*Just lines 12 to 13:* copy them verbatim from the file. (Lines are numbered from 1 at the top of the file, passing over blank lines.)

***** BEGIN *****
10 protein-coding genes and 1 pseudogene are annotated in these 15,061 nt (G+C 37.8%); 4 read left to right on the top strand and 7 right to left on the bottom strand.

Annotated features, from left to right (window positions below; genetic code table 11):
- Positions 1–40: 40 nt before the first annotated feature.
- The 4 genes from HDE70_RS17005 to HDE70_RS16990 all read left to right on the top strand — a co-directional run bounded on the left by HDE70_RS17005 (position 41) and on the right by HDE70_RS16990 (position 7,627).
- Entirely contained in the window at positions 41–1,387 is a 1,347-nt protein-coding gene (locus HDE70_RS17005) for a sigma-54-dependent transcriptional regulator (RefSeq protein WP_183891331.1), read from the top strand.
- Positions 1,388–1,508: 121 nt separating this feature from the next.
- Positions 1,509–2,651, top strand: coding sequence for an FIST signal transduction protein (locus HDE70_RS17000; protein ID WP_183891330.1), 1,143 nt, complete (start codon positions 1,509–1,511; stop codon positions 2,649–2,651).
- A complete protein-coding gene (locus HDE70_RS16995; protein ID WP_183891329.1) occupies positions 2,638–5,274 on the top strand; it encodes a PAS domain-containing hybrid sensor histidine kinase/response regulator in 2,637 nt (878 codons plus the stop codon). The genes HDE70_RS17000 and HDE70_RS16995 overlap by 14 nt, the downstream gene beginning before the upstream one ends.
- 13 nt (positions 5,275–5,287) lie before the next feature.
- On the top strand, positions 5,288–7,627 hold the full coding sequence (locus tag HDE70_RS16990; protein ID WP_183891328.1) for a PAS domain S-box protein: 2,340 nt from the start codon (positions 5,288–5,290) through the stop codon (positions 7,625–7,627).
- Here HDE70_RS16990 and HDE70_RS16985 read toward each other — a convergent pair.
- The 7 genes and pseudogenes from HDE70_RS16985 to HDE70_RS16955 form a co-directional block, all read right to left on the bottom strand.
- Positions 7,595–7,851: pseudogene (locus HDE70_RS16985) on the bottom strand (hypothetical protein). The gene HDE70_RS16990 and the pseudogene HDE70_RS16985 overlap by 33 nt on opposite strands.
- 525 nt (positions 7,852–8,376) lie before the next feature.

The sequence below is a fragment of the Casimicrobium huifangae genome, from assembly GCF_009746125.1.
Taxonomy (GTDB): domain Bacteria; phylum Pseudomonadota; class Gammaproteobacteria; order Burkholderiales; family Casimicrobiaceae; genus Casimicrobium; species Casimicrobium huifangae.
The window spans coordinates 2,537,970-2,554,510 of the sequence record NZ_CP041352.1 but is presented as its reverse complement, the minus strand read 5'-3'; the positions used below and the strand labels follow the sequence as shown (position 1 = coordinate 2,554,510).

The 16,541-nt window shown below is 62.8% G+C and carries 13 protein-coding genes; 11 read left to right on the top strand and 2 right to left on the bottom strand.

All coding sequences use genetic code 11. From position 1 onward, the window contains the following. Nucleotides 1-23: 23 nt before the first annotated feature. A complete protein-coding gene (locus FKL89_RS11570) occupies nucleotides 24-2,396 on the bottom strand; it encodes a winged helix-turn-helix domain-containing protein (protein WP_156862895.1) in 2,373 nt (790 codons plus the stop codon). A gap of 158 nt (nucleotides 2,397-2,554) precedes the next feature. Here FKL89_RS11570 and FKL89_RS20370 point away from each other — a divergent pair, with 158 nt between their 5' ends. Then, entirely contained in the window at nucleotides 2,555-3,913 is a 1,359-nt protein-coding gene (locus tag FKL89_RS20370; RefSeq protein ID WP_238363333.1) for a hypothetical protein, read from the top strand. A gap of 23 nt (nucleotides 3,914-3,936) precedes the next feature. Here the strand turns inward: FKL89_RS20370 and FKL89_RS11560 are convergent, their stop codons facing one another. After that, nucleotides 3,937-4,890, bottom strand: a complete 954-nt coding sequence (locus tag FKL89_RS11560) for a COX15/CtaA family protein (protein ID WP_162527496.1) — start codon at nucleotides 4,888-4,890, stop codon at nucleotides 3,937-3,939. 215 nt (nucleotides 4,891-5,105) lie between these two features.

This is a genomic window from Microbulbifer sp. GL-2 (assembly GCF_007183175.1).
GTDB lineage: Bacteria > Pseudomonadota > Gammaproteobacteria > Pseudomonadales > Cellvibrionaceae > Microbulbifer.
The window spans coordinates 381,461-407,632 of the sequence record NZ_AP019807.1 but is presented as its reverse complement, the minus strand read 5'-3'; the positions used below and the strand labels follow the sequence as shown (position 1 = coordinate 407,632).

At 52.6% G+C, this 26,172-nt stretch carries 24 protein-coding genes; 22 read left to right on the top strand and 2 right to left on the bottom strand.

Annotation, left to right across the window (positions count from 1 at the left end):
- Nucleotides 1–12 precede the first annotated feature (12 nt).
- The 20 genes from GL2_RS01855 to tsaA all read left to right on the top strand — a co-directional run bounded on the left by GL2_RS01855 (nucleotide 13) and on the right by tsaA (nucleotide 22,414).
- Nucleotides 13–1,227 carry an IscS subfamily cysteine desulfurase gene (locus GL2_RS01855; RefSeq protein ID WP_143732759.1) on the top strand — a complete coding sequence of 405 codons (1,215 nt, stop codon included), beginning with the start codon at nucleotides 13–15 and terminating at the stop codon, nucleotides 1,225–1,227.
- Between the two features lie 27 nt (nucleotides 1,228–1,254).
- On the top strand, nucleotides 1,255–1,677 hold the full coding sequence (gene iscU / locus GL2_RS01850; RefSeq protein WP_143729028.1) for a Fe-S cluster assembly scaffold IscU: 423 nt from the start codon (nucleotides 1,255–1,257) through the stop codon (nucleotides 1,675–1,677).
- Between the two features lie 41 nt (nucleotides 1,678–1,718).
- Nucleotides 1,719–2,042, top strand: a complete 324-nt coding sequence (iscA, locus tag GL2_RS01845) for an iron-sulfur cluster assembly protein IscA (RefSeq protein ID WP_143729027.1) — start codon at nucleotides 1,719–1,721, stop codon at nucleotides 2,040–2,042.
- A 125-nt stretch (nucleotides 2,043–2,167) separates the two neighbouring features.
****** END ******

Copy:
- The 7 genes and pseudogenes from HDE70_RS16985 to HDE70_RS16955 form a co-directional block, all read right to left on the bottom strand.
- Positions 7,595–7,851: pseudogene (locus HDE70_RS16985) on the bottom strand (hypothetical protein). The gene HDE70_RS16990 and the pseudogene HDE70_RS16985 overlap by 33 nt on opposite strands.